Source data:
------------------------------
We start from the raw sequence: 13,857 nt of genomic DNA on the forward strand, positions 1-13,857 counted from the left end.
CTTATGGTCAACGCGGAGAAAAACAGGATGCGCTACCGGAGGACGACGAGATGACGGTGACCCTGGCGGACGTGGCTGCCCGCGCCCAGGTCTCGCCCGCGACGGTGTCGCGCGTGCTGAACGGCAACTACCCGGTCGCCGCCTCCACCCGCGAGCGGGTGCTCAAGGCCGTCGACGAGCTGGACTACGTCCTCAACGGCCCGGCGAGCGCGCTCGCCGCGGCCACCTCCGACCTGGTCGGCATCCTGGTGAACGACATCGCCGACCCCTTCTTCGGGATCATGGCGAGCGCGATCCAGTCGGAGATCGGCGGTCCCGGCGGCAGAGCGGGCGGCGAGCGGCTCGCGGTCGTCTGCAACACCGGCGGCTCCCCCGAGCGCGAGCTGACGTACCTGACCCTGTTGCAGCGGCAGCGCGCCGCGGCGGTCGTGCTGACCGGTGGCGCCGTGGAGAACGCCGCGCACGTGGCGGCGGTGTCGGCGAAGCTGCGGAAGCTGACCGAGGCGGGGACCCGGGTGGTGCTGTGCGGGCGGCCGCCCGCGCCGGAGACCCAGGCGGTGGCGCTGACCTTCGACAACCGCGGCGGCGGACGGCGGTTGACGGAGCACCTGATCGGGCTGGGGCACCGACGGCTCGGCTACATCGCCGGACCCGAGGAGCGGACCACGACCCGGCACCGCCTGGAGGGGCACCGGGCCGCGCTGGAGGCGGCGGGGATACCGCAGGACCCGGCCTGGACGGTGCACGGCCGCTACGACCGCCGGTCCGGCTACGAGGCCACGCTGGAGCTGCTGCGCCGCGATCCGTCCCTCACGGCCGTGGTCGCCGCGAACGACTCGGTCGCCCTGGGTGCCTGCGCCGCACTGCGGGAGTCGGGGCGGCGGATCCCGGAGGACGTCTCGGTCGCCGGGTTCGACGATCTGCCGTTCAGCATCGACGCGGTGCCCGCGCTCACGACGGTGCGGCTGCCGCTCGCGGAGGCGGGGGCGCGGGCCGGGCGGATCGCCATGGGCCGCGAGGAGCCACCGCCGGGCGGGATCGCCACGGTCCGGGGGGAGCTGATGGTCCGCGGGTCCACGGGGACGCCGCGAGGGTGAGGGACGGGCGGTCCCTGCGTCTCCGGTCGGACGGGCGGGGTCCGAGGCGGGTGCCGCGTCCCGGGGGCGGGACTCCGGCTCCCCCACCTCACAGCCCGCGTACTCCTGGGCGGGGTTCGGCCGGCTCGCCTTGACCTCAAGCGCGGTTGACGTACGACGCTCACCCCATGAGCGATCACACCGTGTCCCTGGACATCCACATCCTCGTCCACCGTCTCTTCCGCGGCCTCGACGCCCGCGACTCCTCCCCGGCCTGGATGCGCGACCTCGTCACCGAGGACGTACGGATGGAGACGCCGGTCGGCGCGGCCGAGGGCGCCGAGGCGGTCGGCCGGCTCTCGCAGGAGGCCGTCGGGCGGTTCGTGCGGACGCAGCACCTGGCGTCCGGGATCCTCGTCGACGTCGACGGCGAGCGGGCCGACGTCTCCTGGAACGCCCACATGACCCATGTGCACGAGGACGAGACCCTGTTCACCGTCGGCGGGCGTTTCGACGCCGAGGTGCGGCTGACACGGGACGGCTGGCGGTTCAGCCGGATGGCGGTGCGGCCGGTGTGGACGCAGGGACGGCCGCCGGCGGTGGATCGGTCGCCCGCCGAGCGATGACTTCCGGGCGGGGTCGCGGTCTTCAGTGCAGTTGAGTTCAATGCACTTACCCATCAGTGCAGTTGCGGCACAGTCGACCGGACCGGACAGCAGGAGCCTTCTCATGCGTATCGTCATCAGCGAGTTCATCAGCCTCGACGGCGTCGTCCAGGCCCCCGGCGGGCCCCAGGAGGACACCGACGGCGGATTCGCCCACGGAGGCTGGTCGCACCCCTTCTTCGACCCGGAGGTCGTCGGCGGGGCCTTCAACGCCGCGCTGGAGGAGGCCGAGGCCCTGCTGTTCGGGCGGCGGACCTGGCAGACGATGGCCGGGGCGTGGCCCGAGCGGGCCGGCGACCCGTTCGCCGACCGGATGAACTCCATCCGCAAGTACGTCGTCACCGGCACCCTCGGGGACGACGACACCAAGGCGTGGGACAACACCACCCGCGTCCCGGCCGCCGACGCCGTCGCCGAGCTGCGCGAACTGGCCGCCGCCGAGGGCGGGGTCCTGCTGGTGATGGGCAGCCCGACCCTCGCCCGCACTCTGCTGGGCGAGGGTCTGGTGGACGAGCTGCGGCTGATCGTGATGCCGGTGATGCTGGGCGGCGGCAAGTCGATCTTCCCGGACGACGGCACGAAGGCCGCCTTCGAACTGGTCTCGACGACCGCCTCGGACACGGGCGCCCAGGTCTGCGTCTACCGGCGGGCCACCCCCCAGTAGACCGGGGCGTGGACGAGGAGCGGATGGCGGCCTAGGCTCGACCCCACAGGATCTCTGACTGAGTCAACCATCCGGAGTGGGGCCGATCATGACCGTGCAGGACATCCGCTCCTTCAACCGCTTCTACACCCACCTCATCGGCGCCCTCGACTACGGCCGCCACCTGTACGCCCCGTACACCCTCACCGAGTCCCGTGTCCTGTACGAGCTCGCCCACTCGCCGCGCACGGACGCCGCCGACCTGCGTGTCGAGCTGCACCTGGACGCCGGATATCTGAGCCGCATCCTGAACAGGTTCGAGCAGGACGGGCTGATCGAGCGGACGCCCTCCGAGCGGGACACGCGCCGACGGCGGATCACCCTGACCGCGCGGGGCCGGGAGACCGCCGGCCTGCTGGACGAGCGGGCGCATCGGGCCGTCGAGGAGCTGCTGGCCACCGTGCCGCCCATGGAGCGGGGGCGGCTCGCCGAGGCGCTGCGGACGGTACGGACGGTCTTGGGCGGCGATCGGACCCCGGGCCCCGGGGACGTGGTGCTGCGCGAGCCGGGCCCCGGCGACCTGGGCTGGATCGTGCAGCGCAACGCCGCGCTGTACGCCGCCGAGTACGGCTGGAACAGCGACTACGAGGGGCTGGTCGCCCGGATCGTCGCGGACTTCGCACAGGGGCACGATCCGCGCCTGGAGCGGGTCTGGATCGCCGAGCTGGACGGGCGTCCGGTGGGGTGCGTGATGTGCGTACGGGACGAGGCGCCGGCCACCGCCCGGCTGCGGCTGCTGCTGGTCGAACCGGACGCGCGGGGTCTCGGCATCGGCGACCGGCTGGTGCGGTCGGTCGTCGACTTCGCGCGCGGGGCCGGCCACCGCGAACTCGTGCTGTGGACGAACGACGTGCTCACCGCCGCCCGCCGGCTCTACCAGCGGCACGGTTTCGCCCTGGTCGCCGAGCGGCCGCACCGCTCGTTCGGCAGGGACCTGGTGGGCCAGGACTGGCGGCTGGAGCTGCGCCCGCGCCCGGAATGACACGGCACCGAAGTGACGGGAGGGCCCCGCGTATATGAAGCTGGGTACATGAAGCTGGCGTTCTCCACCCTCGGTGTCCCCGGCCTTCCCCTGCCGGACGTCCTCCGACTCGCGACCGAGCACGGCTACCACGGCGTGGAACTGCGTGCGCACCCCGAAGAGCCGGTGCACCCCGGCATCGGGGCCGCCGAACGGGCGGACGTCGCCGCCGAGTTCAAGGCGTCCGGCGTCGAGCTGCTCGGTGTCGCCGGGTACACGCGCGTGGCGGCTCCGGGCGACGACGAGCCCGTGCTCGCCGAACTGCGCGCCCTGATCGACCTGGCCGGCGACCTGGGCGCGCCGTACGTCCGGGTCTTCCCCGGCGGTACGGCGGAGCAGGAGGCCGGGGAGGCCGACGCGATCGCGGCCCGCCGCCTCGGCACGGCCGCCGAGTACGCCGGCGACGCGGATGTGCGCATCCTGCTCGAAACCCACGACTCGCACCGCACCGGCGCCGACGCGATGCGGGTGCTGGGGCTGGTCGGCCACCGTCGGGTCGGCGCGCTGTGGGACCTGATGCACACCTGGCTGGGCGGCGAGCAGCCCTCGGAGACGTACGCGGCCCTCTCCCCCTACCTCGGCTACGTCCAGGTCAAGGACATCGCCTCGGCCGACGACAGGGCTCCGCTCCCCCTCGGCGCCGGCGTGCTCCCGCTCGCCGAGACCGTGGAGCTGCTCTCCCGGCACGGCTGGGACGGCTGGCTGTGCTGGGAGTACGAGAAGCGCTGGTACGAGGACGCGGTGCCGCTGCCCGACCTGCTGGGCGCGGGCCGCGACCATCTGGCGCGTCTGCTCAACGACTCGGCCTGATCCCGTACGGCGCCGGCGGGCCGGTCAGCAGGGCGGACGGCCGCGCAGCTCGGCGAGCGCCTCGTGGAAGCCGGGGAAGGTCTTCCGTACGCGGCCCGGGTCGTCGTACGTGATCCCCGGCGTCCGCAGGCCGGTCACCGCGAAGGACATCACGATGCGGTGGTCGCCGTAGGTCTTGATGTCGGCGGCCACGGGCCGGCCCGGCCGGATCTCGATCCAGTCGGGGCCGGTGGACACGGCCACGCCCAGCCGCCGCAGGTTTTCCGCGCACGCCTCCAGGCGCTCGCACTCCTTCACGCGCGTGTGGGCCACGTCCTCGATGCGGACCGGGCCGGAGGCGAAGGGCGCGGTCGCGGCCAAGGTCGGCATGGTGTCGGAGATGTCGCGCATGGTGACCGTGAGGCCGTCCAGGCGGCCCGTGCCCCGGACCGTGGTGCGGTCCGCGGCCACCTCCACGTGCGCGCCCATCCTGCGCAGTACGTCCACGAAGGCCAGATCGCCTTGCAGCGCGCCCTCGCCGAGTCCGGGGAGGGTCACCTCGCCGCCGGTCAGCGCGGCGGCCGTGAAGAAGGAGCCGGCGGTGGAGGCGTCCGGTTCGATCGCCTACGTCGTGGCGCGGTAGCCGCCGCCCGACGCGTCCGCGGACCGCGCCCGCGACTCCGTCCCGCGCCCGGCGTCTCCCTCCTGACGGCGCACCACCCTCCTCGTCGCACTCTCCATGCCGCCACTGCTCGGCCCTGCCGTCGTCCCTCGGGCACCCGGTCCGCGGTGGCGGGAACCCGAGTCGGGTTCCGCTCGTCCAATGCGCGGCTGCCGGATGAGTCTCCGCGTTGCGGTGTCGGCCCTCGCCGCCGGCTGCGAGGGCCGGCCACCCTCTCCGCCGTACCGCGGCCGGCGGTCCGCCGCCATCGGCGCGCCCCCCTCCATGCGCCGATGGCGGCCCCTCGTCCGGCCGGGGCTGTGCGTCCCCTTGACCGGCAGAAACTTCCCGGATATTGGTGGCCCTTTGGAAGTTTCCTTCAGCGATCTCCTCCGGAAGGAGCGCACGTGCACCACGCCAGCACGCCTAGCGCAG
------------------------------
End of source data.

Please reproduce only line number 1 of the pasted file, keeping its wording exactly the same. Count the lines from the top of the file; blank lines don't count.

We start from the raw sequence: 13,857 nt of genomic DNA on the forward strand, positions 1-13,857 counted from the left end.